Going to a New Agency? 4 Templates for Announcing the Change

Going to a New Agency? 4 Templates for Announcing the Change

According to the National Association of Realtors an agent spends about three years with each broker. Is it about that time for you? If you’re wondering how to tell your real estate broker you’re leaving, and then inform your clients, read on.

First and foremost, don’t burn any bridges with your current team or brokerage, even if you’ve been frustrated beyond belief. Real estate is a tight industry and there will almost undoubtedly come a time when you need help from your former broker or an agent. Or you may end up working with them as a buyer’s agent with your new brokerage. Awkward!!

Always leave on a high note. Thank them for what they’ve done for you in terms of opportunity and education. Take the high road. Oh and you don’t need to give a reason why – just an exciting new opportunity you could not pass up.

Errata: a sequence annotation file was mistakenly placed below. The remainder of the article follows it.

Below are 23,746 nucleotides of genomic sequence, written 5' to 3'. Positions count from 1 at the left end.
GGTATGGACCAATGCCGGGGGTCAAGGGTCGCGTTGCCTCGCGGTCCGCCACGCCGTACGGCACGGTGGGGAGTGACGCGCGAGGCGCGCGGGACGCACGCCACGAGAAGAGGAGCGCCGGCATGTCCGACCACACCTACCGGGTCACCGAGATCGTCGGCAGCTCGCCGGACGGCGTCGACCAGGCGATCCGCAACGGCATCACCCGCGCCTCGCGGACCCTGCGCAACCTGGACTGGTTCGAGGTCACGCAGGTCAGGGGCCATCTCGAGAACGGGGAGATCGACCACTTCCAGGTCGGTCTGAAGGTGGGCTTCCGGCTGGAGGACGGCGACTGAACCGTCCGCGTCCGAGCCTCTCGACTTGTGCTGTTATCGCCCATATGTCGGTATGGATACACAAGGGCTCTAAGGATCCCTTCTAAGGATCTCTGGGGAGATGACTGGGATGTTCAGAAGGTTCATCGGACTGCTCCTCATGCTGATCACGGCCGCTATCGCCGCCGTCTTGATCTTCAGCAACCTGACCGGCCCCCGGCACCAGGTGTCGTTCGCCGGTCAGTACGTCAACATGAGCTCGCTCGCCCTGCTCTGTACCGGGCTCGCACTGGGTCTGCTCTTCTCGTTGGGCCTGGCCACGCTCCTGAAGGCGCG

Keep it Professional and Friendly. Always Leave on a High Note. 

Remember real estate is highly personal, so work that golden rule! No email quitting, zoom or text message. Do it face-to-face. Be respectful. Leave with no hard feelings. And never talk smack about your old office with your new co-workers, the walls have ears.

Now you’ll want to collect your data, including your client data. This can vary depending on the brokerage. Most realtors own their client data. In fact, it’s a very bad idea to enter into any contract that doesn’t give you complete control over this information.

Input Your Data into a Customer Relationship Management (CRM) or an Excel File.

Collect all the information you have from your past clients, current clients, and even prospective clients. You can be sure a new brokerage will expect that you bring your business with you.